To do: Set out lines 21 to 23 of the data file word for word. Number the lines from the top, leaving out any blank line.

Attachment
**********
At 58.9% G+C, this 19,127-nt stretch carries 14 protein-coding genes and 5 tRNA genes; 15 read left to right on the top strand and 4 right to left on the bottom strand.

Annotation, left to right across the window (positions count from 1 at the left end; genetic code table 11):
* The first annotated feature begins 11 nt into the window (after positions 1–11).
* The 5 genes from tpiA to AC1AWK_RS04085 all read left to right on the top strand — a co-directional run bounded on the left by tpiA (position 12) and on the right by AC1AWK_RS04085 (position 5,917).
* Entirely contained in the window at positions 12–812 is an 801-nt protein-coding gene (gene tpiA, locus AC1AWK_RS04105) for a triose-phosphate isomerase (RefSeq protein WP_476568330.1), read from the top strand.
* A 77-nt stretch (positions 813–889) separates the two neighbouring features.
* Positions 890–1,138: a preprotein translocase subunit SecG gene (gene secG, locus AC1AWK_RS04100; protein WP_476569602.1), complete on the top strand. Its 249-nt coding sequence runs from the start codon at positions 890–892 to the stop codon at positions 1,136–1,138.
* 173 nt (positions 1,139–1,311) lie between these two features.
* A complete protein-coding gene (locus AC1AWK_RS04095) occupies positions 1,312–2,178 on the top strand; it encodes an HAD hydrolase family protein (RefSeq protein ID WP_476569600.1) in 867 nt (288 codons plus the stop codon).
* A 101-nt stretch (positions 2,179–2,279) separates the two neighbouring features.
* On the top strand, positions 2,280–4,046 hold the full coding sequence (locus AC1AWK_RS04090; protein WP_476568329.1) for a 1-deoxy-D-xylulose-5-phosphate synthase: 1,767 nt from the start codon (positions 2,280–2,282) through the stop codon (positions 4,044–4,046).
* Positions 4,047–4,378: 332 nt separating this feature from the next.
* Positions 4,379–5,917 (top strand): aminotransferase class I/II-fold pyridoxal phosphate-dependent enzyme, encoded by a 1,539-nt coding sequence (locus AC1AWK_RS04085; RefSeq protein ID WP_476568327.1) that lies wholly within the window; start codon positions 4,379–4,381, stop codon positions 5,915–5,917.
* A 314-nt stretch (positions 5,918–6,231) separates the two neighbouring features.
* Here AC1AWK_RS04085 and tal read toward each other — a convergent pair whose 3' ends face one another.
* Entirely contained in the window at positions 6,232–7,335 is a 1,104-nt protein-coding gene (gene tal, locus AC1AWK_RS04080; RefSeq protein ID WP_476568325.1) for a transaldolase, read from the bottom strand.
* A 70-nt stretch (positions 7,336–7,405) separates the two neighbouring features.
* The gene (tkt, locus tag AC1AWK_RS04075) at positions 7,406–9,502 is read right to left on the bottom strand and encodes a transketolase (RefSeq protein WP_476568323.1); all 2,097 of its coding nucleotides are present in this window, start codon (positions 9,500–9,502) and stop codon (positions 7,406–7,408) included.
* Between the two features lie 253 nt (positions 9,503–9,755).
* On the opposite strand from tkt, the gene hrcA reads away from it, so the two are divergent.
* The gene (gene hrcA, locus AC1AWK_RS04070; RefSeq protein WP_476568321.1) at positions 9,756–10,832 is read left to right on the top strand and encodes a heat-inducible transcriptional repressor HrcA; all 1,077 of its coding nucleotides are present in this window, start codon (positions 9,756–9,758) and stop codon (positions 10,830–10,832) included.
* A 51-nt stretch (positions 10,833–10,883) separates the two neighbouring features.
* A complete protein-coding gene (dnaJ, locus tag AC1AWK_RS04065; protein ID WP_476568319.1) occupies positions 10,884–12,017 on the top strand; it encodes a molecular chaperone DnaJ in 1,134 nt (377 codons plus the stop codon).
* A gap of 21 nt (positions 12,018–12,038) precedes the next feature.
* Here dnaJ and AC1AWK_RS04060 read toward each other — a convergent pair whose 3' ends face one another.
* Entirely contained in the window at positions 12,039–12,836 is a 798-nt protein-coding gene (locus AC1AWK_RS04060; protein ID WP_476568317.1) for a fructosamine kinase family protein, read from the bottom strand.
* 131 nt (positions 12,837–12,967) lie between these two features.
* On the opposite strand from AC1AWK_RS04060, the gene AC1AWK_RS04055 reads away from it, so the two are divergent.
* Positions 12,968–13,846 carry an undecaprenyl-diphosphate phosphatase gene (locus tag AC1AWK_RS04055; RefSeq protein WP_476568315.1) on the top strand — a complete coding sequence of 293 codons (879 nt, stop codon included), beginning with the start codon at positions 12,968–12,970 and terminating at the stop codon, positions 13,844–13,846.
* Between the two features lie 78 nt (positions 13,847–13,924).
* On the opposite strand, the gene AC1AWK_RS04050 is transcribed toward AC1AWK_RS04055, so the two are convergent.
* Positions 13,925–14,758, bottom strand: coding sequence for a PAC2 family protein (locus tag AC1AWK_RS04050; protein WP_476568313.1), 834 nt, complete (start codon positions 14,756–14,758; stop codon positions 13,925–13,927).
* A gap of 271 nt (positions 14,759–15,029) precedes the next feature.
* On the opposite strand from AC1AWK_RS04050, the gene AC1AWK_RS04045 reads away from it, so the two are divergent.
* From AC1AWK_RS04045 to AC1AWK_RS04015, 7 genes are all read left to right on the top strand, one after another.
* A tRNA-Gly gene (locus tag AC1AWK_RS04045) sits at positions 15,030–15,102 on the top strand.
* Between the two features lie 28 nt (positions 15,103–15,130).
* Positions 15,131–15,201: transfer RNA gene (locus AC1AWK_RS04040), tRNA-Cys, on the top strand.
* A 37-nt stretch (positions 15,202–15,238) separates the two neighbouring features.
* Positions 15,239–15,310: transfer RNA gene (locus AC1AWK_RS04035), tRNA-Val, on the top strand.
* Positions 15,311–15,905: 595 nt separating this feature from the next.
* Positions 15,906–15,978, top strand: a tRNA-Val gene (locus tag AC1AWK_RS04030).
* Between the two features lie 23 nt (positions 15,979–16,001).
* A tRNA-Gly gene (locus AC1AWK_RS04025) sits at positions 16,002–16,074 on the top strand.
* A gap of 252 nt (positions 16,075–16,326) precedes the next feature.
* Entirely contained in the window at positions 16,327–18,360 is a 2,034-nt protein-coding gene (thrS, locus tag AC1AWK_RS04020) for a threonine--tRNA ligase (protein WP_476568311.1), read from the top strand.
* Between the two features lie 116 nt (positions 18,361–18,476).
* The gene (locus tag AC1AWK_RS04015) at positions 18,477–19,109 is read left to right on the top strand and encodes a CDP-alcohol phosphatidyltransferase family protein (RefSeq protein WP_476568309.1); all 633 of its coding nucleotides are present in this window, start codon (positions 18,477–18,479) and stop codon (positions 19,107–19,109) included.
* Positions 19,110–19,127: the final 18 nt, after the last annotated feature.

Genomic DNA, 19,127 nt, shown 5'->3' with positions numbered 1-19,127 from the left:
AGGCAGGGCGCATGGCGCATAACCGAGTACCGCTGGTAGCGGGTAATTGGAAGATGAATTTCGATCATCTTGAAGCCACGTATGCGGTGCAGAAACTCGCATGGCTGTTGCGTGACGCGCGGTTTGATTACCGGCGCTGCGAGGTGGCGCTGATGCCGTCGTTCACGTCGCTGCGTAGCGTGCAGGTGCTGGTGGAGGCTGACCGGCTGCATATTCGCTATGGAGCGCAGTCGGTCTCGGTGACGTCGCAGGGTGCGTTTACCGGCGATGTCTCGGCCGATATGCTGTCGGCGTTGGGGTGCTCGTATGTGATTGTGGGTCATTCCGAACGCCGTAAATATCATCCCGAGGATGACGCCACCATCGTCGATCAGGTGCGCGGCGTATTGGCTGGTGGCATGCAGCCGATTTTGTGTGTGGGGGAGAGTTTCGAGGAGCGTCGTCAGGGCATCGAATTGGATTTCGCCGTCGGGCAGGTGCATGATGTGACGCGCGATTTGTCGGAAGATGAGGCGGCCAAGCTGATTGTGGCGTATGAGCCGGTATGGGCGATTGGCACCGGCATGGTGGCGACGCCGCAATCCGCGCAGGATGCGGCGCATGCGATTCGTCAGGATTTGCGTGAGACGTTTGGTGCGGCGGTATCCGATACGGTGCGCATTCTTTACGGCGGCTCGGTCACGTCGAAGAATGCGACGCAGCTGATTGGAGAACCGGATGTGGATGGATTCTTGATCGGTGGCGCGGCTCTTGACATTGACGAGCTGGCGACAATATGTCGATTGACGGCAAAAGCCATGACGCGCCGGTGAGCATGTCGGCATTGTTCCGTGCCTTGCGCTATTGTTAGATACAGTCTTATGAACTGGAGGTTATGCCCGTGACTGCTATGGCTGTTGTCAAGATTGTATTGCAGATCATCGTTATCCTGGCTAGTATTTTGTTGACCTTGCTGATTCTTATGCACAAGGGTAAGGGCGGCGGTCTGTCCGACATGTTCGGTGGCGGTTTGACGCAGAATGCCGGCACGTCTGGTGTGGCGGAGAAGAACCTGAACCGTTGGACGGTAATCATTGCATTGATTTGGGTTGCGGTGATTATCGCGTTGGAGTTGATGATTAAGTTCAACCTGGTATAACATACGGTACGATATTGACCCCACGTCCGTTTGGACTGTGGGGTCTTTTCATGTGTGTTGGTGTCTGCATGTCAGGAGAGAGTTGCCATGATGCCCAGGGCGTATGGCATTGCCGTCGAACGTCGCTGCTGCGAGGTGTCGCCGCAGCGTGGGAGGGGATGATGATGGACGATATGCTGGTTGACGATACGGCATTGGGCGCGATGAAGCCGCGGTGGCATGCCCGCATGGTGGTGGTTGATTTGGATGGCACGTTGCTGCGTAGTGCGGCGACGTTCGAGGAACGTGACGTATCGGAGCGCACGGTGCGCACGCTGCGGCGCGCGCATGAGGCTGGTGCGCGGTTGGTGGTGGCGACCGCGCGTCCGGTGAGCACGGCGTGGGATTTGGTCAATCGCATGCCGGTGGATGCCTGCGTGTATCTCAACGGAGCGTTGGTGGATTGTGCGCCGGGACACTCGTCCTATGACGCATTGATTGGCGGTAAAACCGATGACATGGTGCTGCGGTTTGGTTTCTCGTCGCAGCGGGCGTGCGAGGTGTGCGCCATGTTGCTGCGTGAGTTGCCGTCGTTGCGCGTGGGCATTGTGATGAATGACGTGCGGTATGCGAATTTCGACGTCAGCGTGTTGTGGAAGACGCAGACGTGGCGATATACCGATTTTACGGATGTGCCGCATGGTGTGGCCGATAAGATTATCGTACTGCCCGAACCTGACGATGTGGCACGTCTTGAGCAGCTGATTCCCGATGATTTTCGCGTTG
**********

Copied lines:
* The gene (gene hrcA, locus AC1AWK_RS04070; RefSeq protein WP_476568321.1) at positions 9,756–10,832 is read left to right on the top strand and encodes a heat-inducible transcriptional repressor HrcA; all 1,077 of its coding nucleotides are present in this window, start codon (positions 9,756–9,758) and stop codon (positions 10,830–10,832) included.
* A 51-nt stretch (positions 10,833–10,883) separates the two neighbouring features.
* A complete protein-coding gene (dnaJ, locus tag AC1AWK_RS04065; protein ID WP_476568319.1) occupies positions 10,884–12,017 on the top strand; it encodes a molecular chaperone DnaJ in 1,134 nt (377 codons plus the stop codon).